Top Republicans on the House and Senate Judiciary committees are asking the Obama administration to explain changes made this summer to the Deferred Action for Childhood Arrivals program that they say loosen requirements and invite fraud.
House Judiciary Chairman Robert W. Goodlatte of Virginia and Senate Judiciary Committee ranking member Charles E. Grassley of Iowa sent Homeland Security Secretary Jeh Johnson a list of 25 questions Friday on revisions to the 2012 executive order.
The lawmakers zeroed in on a change made to the DACA website’s “Frequently Asked Questions” page that states officials “may verify information” submitted on applicant documents — imprecise language, Grassley and Goodlatte contend, that does not require the government to actually verify anything. . . .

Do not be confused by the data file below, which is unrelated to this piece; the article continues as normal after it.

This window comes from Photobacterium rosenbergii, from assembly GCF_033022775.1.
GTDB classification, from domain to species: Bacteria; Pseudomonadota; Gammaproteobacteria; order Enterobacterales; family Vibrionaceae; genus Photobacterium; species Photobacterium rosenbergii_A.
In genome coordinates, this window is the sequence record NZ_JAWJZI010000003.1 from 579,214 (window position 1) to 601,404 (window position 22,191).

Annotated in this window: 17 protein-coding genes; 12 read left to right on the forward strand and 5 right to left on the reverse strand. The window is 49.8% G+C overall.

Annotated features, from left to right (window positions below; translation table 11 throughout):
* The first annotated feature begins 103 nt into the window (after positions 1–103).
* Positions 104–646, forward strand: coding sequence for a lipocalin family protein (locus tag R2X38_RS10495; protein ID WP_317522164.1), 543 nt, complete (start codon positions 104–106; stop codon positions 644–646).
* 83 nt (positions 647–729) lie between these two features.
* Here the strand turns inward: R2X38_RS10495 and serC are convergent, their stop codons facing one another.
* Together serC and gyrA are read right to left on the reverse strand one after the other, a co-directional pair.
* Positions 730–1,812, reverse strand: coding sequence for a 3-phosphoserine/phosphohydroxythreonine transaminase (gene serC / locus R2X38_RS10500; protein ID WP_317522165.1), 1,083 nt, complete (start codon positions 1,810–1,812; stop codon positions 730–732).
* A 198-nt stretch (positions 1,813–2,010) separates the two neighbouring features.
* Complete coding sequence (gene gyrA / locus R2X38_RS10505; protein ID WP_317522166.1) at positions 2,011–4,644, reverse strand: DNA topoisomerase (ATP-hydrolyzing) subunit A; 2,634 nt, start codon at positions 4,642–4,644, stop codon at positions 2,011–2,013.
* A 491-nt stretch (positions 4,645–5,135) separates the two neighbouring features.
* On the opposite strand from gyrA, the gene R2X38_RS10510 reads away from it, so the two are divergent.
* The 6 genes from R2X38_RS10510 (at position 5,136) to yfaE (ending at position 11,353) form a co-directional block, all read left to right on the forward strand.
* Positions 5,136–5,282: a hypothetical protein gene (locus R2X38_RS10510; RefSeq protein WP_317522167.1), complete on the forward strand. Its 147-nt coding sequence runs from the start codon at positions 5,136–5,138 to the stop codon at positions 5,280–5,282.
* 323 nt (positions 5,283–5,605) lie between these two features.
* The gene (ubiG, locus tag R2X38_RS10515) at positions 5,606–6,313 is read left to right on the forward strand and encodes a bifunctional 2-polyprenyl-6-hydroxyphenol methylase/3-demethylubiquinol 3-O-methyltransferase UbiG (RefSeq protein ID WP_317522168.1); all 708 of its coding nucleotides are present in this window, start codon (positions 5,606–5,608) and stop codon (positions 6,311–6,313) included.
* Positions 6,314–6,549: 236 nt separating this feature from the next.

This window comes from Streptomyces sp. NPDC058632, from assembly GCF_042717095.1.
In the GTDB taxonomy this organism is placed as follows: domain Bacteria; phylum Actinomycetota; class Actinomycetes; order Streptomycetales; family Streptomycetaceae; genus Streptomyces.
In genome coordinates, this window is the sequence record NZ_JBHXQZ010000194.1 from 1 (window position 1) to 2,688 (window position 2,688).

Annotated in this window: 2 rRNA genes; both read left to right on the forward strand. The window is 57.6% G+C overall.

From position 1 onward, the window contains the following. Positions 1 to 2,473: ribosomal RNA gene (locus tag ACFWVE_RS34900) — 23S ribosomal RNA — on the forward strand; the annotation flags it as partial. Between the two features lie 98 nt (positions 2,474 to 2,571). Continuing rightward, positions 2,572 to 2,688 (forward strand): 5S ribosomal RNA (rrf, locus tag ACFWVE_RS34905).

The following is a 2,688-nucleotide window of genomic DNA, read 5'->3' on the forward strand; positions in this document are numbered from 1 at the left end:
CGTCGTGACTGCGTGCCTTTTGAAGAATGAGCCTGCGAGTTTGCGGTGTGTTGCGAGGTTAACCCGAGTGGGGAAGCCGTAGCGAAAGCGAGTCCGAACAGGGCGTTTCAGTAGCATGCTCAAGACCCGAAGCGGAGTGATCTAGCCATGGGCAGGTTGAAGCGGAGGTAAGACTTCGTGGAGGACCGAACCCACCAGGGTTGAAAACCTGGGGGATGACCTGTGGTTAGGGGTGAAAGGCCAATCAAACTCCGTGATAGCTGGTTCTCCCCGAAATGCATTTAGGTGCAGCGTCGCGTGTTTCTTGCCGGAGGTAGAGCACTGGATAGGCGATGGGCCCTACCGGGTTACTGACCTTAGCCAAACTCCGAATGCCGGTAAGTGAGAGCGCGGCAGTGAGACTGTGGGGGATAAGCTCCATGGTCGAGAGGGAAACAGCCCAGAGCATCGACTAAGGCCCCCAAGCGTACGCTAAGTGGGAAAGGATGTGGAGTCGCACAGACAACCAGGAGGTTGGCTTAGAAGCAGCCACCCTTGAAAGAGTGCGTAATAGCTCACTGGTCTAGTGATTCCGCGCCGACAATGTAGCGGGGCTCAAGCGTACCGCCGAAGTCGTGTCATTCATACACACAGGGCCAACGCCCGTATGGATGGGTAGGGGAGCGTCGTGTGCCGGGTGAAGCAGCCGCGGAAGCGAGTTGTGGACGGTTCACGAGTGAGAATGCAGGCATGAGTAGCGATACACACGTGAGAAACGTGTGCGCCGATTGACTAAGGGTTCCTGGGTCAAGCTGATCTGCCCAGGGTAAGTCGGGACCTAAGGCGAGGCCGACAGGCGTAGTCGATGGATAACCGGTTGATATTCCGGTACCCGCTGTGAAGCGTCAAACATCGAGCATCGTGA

Goodlatte took issue with the changes at the time, arguing that there would be no explicit requirement for the the administration to verify “documentary evidence” that an applicant submits to prove that he or she meets the standards for a stay of deportation. He also challenged what he deemed new “loosened” education requirements “to allow those who are enrolled in an ‘alternative program’ (without defining what this means) to benefit from [DACA].”
The letter from Goodlatte and Grassley comes as President Barack Obama, in conjunction with Johnson and other administration officials, is weighing broad executive action to expand DACA’s reach and grant stays of deportation to the families of DACA participants, the “Dreamers.”
It’s unpopular, so Obama will wait until after the elections to do anything.